A systematic review and meta-analysis of health literacy in the Iranian population: findings and implications

Reza Gheshlagh, Amanj Kurdi

Research output: Contribution to journalArticle

Abstract

Objectives: Health literacy includes social and cognitive skills determining individuals’ motivation to obtain and understand health information, therefore empowering them to promote healthy behaviors. The exact level of health literacy in the Iranian population is unknown as different Iranian studies have reported different health literacy rates in the Iranian population. Therefore, this study aimed to investigate health literacy in the Iranian population by systematically combining and analyzing findings from the previous studies.
Methods: A total of 26 articles in Persian and in English, published up to December 2017 were reviewed. Searching for articles with the keywords prevalence, abundance, health literacy and Iran was conducted in the following national and international databases: Scientific Information Database (SID), Medlibe, MagIran, Web of Science, Science Direct, Google Scholar, PubMed, and Scopus. The data were analyzed using the meta-analysis method and a random effects model. The heterogeneity among the studies was examined using the I2 statistic. All the analyses were performed using the STATA 12 software.
Results: The highest levels of health literacy were for the region 1 of Iran, including the following provinces: Alborz, Tehran, Qazvin, Mazandaran, Semnan, Golestan, and, Gom (46.7% with 95% CI: 25.7-67.7). In addition, older people (60.2% with 95%CI: 43.7-76.8) and patients with diabetes (55.4% with 95%CI: 35.6-75.2) had the lowest health literacy levels, respectively. Moreover, pregnant women (37.4% with 95%CI: 27-53.3) had the highest level of health literacy.
Conclusions: The lowest health literacy level was in older people and patients with diabetes. Therefore, it seems necessary to provide education for communities and groups with inadequate health literacy levels, especially older people and patients with chronic diseases, to improve their health
LanguageEnglish
JournalShiraz E-Medical Journal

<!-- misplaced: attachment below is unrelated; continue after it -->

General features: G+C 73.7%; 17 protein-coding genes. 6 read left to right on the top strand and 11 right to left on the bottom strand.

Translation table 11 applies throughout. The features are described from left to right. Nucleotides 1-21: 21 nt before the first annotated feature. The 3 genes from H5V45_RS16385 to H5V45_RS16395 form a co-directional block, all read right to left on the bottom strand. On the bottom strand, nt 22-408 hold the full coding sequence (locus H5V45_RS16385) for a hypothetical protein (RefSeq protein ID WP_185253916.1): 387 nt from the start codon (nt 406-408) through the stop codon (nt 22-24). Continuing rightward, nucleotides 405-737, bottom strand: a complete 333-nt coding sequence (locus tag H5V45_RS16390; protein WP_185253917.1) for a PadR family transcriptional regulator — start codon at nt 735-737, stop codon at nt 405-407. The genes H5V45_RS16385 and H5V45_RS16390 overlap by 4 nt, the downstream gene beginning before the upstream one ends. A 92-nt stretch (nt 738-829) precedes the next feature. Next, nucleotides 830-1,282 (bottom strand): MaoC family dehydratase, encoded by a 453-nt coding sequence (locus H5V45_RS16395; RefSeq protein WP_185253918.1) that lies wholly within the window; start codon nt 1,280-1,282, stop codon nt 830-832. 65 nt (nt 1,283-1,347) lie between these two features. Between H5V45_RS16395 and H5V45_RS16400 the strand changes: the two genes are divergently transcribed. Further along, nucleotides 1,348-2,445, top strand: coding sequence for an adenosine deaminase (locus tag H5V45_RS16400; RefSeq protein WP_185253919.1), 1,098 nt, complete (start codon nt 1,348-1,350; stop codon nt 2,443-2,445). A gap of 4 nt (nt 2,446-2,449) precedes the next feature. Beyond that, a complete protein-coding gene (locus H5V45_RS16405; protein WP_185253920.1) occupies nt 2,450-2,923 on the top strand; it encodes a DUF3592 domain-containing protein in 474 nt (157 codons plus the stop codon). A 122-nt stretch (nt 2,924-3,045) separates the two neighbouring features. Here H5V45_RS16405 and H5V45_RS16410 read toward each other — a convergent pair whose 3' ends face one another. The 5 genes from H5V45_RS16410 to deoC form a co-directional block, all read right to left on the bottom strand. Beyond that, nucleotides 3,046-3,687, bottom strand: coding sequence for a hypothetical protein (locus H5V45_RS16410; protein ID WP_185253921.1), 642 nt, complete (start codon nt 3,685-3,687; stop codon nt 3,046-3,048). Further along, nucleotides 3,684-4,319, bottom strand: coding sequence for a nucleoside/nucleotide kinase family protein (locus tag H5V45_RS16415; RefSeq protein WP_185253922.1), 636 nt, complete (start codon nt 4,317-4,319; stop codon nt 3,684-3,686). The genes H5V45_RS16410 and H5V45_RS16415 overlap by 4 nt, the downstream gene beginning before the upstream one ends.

Publication statusAccepted/In press - 7 Jan 2019

Fingerprint

Health Literacy
Meta-Analysis
Population
Health Status
Iran
Databases
Health
PubMed
Motivation
Pregnant Women
Chronic Disease
Software

Keywords

  • health literacy
  • systematic review
  • Iran

Cite this

@article{59a91cf383ba4b909c189b56e76941e2,
title = "A systematic review and meta-analysis of health literacy in the Iranian population: findings and implications",
abstract = "Objectives: Health literacy includes social and cognitive skills determining individuals’ motivation to obtain and understand health information, therefore empowering them to promote healthy behaviors. The exact level of health literacy in the Iranian population is unknown as different Iranian studies have reported different health literacy rates in the Iranian population. Therefore, this study aimed to investigate health literacy in the Iranian population by systematically combining and analyzing findings from the previous studies.Methods: A total of 26 articles in Persian and in English, published up to December 2017 were reviewed. Searching for articles with the keywords prevalence, abundance, health literacy and Iran was conducted in the following national and international databases: Scientific Information Database (SID), Medlibe, MagIran, Web of Science, Science Direct, Google Scholar, PubMed, and Scopus. The data were analyzed using the meta-analysis method and a random effects model. The heterogeneity among the studies was examined using the I2 statistic. All the analyses were performed using the STATA 12 software.Results: The highest levels of health literacy were for the region 1 of Iran, including the following provinces: Alborz, Tehran, Qazvin, Mazandaran, Semnan, Golestan, and, Gom (46.7{\%} with 95{\%} CI: 25.7-67.7). In addition, older people (60.2{\%} with 95{\%}CI: 43.7-76.8) and patients with diabetes (55.4{\%} with 95{\%}CI: 35.6-75.2) had the lowest health literacy levels, respectively. Moreover, pregnant women (37.4{\%} with 95{\%}CI: 27-53.3) had the highest level of health literacy. Conclusions: The lowest health literacy level was in older people and patients with diabetes. Therefore, it seems necessary to provide education for communities and groups with inadequate health literacy levels, especially older people and patients with chronic diseases, to improve their health",